Artist Jack Clayton’s body of work is an impressive mix of woodcut prints and intricate pen and ink illustrations. Claudia Davaar Lambie attends one of his workshops to learn more about his craft. Photos by Vinh Dao.

Two and a half years ago, having just arrived in Vietnam, I bought my very first piece of artwork. It was entitled ‘Dong Son Drum’ by Jack Clayton and is inspired by an ancient form of Southeast Asian storytelling where scenes of daily life, war and animals are represented on bronze drums.

Clayton used the template to depict his own images of life in modern day Vietnam. It proudly hangs on my wall and reminds me of my own journey here.

In the last few years, London born Clayton, 30, has honed in on his passion for woodcut printmaking. He moved to Vietnam in 2012 and his impressive collection of artwork has gained popularity both at home and in Saigon.

In his woodcuts he focuses images of landscapes and characters and skillfully manipulates them. He entwines images into the grain of the wood, letting the natural patterns inform and dictate the work in progress.

With printmaking, he creates obscure illustrations that unravel on further inspection. “I experiment to create unique and eye catching work,” he says. “I enjoy mixing the inks, to create my own blends of colour and trying out different carving methods to move away from the traditional aesthetic.”

His grandfather, a magician on the London circuit, sparked his interest in the arts when he was a boy by showing him tricks. Since then, a fascination with illusions has threaded through his work, engaging the viewer with thought provoking imagery; seemingly clear-cut from the outset only to reveal intricate messages when you delve in a little deeper.

Clayton is currently working on a woodcut which portrays how the human mind makes decisions. So far, he has spent around 30 hours on the project. The symbolic images are drawn directly onto the wood with pen. He then patiently cuts the wood around the images. The different textures and layers of the wood add to the abstractness of the piece. As Clayton works, his ideas constantly evolve. “I never have a finished piece in my head when I work. I’m always thinking and sometimes I redo (it) if I can,” he says.

I jumped at the chance to attend one of his workshops at his apartment and was instructed to come armed with a design idea. Around 10 of us turned up, eager to impress. Around the large living room-come-workshop space Clayton’s past and present woodcut designs, digital prints and Quest Festival artwork were dotted around. He speaks modestly about his collection and it seems he wants to continue learning as much as he can about the craft, never becoming complacent.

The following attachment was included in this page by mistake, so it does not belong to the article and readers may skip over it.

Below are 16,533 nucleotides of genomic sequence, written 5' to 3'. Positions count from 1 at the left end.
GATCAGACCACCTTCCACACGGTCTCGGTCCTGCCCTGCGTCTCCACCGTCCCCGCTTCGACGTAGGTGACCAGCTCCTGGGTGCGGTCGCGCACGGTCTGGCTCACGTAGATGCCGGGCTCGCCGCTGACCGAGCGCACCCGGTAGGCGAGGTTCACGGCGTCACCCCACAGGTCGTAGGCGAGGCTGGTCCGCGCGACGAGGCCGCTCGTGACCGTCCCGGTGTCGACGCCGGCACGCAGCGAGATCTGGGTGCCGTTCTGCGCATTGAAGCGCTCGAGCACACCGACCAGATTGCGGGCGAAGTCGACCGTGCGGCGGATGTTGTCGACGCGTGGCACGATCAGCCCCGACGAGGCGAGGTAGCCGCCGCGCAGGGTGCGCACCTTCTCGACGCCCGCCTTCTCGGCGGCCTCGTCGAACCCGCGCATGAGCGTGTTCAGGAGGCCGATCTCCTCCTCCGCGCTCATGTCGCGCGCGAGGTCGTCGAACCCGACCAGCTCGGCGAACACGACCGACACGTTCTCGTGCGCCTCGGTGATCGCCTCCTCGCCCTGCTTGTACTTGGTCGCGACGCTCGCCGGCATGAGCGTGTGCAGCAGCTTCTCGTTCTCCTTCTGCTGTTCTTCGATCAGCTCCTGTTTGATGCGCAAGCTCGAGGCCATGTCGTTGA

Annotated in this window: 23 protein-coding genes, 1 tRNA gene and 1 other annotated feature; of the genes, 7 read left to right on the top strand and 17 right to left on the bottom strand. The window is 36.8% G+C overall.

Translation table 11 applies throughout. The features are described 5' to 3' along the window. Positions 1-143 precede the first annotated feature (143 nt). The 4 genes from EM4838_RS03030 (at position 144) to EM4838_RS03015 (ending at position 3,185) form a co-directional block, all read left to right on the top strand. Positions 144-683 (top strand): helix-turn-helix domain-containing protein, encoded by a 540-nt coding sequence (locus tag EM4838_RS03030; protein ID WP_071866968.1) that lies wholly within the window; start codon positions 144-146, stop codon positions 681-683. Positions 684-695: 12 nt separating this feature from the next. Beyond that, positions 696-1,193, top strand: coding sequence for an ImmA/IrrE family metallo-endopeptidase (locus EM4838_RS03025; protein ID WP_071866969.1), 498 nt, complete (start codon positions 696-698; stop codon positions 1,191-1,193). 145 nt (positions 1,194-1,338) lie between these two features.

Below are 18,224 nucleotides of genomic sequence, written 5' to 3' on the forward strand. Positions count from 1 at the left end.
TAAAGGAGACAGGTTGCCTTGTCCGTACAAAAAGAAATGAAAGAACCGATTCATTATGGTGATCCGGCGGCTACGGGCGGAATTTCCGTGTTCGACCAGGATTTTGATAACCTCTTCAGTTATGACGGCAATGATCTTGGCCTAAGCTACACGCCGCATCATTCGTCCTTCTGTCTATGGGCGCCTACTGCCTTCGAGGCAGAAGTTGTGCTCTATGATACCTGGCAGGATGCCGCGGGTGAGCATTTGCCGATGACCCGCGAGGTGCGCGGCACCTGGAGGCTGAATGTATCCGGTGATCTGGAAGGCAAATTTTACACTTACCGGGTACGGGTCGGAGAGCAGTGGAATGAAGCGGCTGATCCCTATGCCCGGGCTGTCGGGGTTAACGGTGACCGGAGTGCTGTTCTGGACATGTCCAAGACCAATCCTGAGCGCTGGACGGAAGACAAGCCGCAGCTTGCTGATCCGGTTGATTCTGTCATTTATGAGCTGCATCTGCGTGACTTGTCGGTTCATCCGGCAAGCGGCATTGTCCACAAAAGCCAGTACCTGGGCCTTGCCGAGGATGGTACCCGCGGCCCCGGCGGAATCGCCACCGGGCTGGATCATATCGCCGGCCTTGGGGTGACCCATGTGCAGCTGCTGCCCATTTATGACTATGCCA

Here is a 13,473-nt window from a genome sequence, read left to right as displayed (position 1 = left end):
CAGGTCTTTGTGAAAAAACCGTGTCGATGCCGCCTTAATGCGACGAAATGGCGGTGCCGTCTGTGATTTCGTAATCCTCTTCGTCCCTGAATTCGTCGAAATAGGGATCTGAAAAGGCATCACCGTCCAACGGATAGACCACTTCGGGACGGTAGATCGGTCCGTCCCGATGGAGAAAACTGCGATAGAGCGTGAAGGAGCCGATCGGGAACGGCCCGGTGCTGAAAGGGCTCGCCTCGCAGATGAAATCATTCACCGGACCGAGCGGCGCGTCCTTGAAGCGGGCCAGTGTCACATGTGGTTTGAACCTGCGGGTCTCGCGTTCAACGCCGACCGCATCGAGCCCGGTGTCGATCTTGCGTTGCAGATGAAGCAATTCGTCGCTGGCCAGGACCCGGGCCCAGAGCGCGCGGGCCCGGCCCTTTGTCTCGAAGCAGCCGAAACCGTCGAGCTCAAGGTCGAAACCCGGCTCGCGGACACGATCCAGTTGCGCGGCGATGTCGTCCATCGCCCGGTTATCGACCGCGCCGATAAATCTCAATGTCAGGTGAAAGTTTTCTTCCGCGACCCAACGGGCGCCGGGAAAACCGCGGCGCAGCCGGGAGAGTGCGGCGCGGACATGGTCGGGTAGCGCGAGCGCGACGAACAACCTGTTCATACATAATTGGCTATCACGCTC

Wooden cutters and engraving tools were scattered on the table along with blocks of wood and a saw. After chopping a slab of wood for myself, I sketched the Egyptian symbol the Eye of Horus surrounded by my take of a geometric world map onto the wood. After an hour of drawing, it embarrassingly looked like a five-year-old’s output but by then it was time to cut the wood.

Carefully, I began to chisel my image. The woodcutting was exhausting. If a mistake was made there was no going back. Over the course of the workshop, there were patches of silence while we concentrated on our precision.

Clayton meticulously worked on his own piece at the same time, skillfully switching between the types of tools depending on how deep he wanted to make the cut. The technicality and attention to detail in this craft comes naturally to him. For the participants, we were shrouded in wood shavings, unsure if the next woodcut would be our last.

Once the woodcut is complete, the final phase is to print it. Clayton rolled the coloured ink along the grooves and deep indents of the wood, generously coating it. He then turned the woodcut facedown and imprinted the paper with the woodcut design. Using a wooden spoon to smooth over any bumps, Clayton lifted the paper to check that the designs from the wood had been transferred across. I didn’t realise that the image engraved on the wood would be reversed when it was printed. In the end, my unintentional mistake (of a back to front world map) appeared quite intentional and abstract.

Before Clayton leaves Vietnam to study printmaking in the UK, he wants to host more workshops with local and expat artists, collaborating and learning about other artistic techniques. The sensory overload that overcomes us from living in Vietnam is sometimes overwhelming. With Clayton’s work there is a therapeutic element, both in the method of woodcutting and his interpretative designs.